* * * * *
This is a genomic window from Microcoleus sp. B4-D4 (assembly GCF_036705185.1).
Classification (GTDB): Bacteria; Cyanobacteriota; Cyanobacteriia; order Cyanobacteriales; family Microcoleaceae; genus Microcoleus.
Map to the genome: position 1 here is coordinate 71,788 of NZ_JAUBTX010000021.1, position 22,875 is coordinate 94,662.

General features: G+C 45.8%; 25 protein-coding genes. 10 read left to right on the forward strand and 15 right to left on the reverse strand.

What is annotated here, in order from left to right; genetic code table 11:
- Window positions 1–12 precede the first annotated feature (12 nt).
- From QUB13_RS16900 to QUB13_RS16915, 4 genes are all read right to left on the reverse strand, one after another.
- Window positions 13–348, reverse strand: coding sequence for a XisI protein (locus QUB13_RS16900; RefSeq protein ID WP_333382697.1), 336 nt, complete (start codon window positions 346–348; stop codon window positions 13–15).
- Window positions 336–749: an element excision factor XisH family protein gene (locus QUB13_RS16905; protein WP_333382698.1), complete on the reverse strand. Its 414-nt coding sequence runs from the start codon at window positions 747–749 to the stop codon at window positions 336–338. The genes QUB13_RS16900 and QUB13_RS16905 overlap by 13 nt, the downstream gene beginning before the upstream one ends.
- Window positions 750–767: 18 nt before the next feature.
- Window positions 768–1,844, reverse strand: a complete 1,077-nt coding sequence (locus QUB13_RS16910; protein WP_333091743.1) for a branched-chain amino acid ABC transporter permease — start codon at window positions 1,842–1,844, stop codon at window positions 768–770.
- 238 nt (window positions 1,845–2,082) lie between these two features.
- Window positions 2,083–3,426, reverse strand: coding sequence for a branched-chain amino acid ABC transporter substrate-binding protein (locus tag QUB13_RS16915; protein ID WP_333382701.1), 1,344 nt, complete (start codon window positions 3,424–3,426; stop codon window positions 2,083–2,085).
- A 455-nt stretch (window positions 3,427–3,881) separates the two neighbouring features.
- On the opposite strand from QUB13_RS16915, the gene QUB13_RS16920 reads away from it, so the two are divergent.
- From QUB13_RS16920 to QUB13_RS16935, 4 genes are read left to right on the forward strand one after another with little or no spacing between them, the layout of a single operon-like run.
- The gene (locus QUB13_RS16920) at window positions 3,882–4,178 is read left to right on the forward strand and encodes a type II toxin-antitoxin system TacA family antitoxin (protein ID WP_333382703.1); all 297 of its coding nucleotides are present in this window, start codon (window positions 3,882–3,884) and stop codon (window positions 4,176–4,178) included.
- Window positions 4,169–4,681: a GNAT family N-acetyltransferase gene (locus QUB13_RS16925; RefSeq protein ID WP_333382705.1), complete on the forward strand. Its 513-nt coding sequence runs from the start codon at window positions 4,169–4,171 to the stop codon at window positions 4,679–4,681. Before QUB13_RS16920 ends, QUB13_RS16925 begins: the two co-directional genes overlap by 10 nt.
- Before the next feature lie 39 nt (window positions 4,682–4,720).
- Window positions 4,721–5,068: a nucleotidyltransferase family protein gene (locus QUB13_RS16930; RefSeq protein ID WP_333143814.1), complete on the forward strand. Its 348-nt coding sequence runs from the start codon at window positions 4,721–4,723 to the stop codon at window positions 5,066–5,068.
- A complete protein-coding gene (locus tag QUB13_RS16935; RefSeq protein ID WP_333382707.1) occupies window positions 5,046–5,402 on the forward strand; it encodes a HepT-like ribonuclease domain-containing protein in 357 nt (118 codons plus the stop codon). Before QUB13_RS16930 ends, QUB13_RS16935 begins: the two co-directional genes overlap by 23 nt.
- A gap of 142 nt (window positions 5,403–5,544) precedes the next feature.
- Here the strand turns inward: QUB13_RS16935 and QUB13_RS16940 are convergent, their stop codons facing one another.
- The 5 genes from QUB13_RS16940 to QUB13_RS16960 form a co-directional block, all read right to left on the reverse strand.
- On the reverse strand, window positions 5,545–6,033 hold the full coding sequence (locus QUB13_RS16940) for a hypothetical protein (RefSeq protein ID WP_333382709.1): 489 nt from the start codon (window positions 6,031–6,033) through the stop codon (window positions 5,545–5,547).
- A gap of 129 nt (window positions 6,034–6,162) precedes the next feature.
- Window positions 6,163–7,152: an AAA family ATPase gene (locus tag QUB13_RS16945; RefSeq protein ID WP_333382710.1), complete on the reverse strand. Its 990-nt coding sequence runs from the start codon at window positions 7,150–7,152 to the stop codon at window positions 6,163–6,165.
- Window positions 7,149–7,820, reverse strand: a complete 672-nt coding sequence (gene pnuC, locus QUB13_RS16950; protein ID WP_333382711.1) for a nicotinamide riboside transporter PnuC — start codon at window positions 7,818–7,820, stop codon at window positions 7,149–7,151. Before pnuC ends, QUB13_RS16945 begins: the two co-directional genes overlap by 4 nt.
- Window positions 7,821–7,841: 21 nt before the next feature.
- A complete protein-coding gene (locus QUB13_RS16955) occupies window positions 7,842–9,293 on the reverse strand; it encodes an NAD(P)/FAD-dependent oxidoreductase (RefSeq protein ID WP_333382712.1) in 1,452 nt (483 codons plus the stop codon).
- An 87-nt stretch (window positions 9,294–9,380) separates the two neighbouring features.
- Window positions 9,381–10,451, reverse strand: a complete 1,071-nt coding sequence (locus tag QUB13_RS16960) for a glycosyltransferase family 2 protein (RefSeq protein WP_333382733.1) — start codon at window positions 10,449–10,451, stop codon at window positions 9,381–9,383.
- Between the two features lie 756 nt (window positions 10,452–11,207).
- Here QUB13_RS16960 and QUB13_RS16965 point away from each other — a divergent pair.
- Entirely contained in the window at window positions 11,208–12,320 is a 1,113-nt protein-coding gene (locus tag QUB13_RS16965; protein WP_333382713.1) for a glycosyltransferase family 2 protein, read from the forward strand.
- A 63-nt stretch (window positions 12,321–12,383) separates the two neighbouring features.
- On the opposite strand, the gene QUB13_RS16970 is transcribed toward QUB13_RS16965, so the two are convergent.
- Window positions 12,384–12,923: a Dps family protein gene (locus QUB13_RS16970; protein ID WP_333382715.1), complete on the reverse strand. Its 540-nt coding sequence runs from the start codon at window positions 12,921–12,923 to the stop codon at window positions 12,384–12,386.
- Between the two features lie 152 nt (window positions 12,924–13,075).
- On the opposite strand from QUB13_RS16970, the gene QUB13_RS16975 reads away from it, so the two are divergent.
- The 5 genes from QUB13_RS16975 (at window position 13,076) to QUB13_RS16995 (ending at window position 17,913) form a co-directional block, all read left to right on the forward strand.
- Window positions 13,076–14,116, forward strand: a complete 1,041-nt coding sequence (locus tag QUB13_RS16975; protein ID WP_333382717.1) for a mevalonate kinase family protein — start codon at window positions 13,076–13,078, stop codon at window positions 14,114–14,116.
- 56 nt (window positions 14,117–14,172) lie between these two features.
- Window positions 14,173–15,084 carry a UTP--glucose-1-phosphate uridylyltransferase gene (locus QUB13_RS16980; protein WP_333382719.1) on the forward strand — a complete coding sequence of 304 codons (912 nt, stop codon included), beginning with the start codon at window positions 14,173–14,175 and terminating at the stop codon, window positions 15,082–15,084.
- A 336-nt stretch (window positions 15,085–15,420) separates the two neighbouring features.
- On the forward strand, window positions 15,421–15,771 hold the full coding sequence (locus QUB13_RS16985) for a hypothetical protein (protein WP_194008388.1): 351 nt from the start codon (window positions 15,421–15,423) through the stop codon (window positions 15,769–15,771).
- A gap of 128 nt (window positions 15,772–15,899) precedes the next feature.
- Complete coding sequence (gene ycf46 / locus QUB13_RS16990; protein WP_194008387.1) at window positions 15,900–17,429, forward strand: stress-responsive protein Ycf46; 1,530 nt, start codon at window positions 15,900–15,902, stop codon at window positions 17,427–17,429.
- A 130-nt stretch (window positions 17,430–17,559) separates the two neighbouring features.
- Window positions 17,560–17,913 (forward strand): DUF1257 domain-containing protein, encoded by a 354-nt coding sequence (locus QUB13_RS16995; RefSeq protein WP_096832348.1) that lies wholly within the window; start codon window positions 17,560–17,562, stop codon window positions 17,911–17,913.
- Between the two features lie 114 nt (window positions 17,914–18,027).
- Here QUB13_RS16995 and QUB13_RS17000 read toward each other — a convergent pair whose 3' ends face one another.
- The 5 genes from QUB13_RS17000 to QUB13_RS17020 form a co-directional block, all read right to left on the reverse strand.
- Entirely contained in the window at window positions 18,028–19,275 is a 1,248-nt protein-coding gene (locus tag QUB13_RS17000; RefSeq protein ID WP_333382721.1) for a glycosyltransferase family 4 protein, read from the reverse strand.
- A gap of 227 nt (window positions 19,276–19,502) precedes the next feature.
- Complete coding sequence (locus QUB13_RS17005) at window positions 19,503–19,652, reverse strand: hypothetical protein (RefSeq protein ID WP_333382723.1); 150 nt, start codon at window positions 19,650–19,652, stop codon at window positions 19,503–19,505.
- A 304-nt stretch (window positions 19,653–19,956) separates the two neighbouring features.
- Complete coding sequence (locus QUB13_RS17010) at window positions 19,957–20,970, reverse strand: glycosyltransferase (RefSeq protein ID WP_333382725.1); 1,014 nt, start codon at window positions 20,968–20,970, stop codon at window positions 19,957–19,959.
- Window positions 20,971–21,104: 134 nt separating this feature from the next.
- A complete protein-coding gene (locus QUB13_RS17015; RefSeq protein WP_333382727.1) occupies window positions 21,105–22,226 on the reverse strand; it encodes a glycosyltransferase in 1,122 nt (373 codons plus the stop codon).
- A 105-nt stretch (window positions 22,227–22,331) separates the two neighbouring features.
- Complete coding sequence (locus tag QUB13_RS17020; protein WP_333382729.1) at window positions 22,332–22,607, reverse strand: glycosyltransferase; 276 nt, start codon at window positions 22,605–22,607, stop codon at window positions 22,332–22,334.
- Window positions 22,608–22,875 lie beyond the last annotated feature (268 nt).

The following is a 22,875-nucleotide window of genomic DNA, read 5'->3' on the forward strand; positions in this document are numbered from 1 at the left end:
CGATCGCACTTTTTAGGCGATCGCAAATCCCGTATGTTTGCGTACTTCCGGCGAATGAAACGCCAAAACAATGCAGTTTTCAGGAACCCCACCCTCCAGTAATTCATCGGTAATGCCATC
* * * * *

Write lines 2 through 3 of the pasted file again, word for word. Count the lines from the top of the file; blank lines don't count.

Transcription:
Classification (GTDB): Bacteria; Cyanobacteriota; Cyanobacteriia; order Cyanobacteriales; family Microcoleaceae; genus Microcoleus.
Map to the genome: position 1 here is coordinate 71,788 of NZ_JAUBTX010000021.1, position 22,875 is coordinate 94,662.